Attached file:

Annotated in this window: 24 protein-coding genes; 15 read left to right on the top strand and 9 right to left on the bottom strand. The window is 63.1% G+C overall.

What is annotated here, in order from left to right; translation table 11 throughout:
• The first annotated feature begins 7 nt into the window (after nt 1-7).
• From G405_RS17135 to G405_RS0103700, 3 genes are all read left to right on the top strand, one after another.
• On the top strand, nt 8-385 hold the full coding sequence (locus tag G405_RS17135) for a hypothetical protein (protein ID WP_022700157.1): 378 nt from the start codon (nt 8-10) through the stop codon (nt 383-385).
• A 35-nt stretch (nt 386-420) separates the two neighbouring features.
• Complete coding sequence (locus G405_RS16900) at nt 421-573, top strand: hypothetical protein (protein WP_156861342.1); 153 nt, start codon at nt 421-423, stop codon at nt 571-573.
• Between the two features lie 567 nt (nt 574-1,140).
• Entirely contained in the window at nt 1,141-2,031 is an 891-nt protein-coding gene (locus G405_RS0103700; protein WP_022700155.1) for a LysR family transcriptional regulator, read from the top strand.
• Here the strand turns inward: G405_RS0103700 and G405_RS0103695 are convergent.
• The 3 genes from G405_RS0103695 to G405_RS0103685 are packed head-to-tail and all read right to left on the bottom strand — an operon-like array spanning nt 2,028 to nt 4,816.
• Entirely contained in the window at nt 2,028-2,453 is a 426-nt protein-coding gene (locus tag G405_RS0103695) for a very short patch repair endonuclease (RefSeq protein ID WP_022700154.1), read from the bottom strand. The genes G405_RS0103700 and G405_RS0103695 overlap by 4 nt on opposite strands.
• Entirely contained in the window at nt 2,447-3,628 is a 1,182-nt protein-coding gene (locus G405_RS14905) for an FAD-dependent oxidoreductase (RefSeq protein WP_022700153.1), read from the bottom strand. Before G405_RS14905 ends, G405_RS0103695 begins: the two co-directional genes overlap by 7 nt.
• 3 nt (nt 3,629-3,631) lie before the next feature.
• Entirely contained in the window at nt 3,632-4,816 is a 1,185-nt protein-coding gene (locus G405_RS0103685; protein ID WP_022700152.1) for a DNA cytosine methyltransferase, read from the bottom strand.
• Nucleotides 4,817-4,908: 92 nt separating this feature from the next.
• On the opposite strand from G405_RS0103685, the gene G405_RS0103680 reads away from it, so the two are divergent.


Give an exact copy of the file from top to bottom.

Annotated in this window: 24 protein-coding genes; 15 read left to right on the top strand and 9 right to left on the bottom strand. The window is 63.1% G+C overall.

What is annotated here, in order from left to right; translation table 11 throughout:
• The first annotated feature begins 7 nt into the window (after nt 1-7).
• From G405_RS17135 to G405_RS0103700, 3 genes are all read left to right on the top strand, one after another.
• On the top strand, nt 8-385 hold the full coding sequence (locus tag G405_RS17135) for a hypothetical protein (protein ID WP_022700157.1): 378 nt from the start codon (nt 8-10) through the stop codon (nt 383-385).
• A 35-nt stretch (nt 386-420) separates the two neighbouring features.
• Complete coding sequence (locus G405_RS16900) at nt 421-573, top strand: hypothetical protein (protein WP_156861342.1); 153 nt, start codon at nt 421-423, stop codon at nt 571-573.
• Between the two features lie 567 nt (nt 574-1,140).
• Entirely contained in the window at nt 1,141-2,031 is an 891-nt protein-coding gene (locus G405_RS0103700; protein WP_022700155.1) for a LysR family transcriptional regulator, read from the top strand.
• Here the strand turns inward: G405_RS0103700 and G405_RS0103695 are convergent.
• The 3 genes from G405_RS0103695 to G405_RS0103685 are packed head-to-tail and all read right to left on the bottom strand — an operon-like array spanning nt 2,028 to nt 4,816.
• Entirely contained in the window at nt 2,028-2,453 is a 426-nt protein-coding gene (locus tag G405_RS0103695) for a very short patch repair endonuclease (RefSeq protein ID WP_022700154.1), read from the bottom strand. The genes G405_RS0103700 and G405_RS0103695 overlap by 4 nt on opposite strands.
• Entirely contained in the window at nt 2,447-3,628 is a 1,182-nt protein-coding gene (locus G405_RS14905) for an FAD-dependent oxidoreductase (RefSeq protein WP_022700153.1), read from the bottom strand. Before G405_RS14905 ends, G405_RS0103695 begins: the two co-directional genes overlap by 7 nt.
• 3 nt (nt 3,629-3,631) lie before the next feature.
• Entirely contained in the window at nt 3,632-4,816 is a 1,185-nt protein-coding gene (locus G405_RS0103685; protein ID WP_022700152.1) for a DNA cytosine methyltransferase, read from the bottom strand.
• Nucleotides 4,817-4,908: 92 nt separating this feature from the next.
• On the opposite strand from G405_RS0103685, the gene G405_RS0103680 reads away from it, so the two are divergent.